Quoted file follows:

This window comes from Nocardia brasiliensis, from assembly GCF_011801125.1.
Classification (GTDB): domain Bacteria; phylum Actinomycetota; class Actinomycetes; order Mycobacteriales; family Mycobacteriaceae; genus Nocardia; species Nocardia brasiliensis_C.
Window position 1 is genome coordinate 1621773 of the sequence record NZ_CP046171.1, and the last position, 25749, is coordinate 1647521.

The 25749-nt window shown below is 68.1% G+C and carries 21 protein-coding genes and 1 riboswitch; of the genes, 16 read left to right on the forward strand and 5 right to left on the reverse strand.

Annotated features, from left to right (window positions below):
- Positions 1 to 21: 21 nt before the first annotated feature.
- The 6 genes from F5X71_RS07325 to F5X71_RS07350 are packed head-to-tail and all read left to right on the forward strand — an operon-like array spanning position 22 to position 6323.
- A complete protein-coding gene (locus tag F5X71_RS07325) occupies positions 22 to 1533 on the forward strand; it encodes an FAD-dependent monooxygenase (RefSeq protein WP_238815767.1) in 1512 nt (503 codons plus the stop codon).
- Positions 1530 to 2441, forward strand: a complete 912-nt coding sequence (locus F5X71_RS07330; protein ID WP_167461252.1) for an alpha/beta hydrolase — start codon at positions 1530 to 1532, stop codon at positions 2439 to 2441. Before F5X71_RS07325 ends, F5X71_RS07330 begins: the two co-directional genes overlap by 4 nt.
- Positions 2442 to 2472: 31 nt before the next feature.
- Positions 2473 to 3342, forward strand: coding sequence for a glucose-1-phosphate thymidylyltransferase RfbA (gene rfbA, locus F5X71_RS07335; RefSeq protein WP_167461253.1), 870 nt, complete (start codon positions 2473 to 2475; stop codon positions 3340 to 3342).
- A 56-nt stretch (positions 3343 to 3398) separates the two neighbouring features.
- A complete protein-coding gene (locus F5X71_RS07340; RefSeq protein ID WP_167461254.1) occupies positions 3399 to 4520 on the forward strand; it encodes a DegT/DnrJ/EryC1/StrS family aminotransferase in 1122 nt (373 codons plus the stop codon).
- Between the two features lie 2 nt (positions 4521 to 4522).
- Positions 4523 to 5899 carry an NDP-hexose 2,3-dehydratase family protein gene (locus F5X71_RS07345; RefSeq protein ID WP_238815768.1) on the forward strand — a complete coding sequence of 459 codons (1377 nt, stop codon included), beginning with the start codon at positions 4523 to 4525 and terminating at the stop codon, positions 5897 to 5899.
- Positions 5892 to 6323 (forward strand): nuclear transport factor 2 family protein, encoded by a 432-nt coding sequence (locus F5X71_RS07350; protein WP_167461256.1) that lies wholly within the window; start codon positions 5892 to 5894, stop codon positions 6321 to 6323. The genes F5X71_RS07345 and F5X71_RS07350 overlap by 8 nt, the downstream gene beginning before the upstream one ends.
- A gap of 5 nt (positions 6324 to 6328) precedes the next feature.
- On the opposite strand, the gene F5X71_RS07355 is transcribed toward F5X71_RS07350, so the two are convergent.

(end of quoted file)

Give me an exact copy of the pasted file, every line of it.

This window comes from Nocardia brasiliensis, from assembly GCF_011801125.1.
Classification (GTDB): domain Bacteria; phylum Actinomycetota; class Actinomycetes; order Mycobacteriales; family Mycobacteriaceae; genus Nocardia; species Nocardia brasiliensis_C.
Window position 1 is genome coordinate 1621773 of the sequence record NZ_CP046171.1, and the last position, 25749, is coordinate 1647521.

The 25749-nt window shown below is 68.1% G+C and carries 21 protein-coding genes and 1 riboswitch; of the genes, 16 read left to right on the forward strand and 5 right to left on the reverse strand.

Annotated features, from left to right (window positions below):
- Positions 1 to 21: 21 nt before the first annotated feature.
- The 6 genes from F5X71_RS07325 to F5X71_RS07350 are packed head-to-tail and all read left to right on the forward strand — an operon-like array spanning position 22 to position 6323.
- A complete protein-coding gene (locus tag F5X71_RS07325) occupies positions 22 to 1533 on the forward strand; it encodes an FAD-dependent monooxygenase (RefSeq protein WP_238815767.1) in 1512 nt (503 codons plus the stop codon).
- Positions 1530 to 2441, forward strand: a complete 912-nt coding sequence (locus F5X71_RS07330; protein ID WP_167461252.1) for an alpha/beta hydrolase — start codon at positions 1530 to 1532, stop codon at positions 2439 to 2441. Before F5X71_RS07325 ends, F5X71_RS07330 begins: the two co-directional genes overlap by 4 nt.
- Positions 2442 to 2472: 31 nt before the next feature.
- Positions 2473 to 3342, forward strand: coding sequence for a glucose-1-phosphate thymidylyltransferase RfbA (gene rfbA, locus F5X71_RS07335; RefSeq protein WP_167461253.1), 870 nt, complete (start codon positions 2473 to 2475; stop codon positions 3340 to 3342).
- A 56-nt stretch (positions 3343 to 3398) separates the two neighbouring features.
- A complete protein-coding gene (locus F5X71_RS07340; RefSeq protein ID WP_167461254.1) occupies positions 3399 to 4520 on the forward strand; it encodes a DegT/DnrJ/EryC1/StrS family aminotransferase in 1122 nt (373 codons plus the stop codon).
- Between the two features lie 2 nt (positions 4521 to 4522).
- Positions 4523 to 5899 carry an NDP-hexose 2,3-dehydratase family protein gene (locus F5X71_RS07345; RefSeq protein ID WP_238815768.1) on the forward strand — a complete coding sequence of 459 codons (1377 nt, stop codon included), beginning with the start codon at positions 4523 to 4525 and terminating at the stop codon, positions 5897 to 5899.
- Positions 5892 to 6323 (forward strand): nuclear transport factor 2 family protein, encoded by a 432-nt coding sequence (locus F5X71_RS07350; protein WP_167461256.1) that lies wholly within the window; start codon positions 5892 to 5894, stop codon positions 6321 to 6323. The genes F5X71_RS07345 and F5X71_RS07350 overlap by 8 nt, the downstream gene beginning before the upstream one ends.
- A gap of 5 nt (positions 6324 to 6328) precedes the next feature.
- On the opposite strand, the gene F5X71_RS07355 is transcribed toward F5X71_RS07350, so the two are convergent.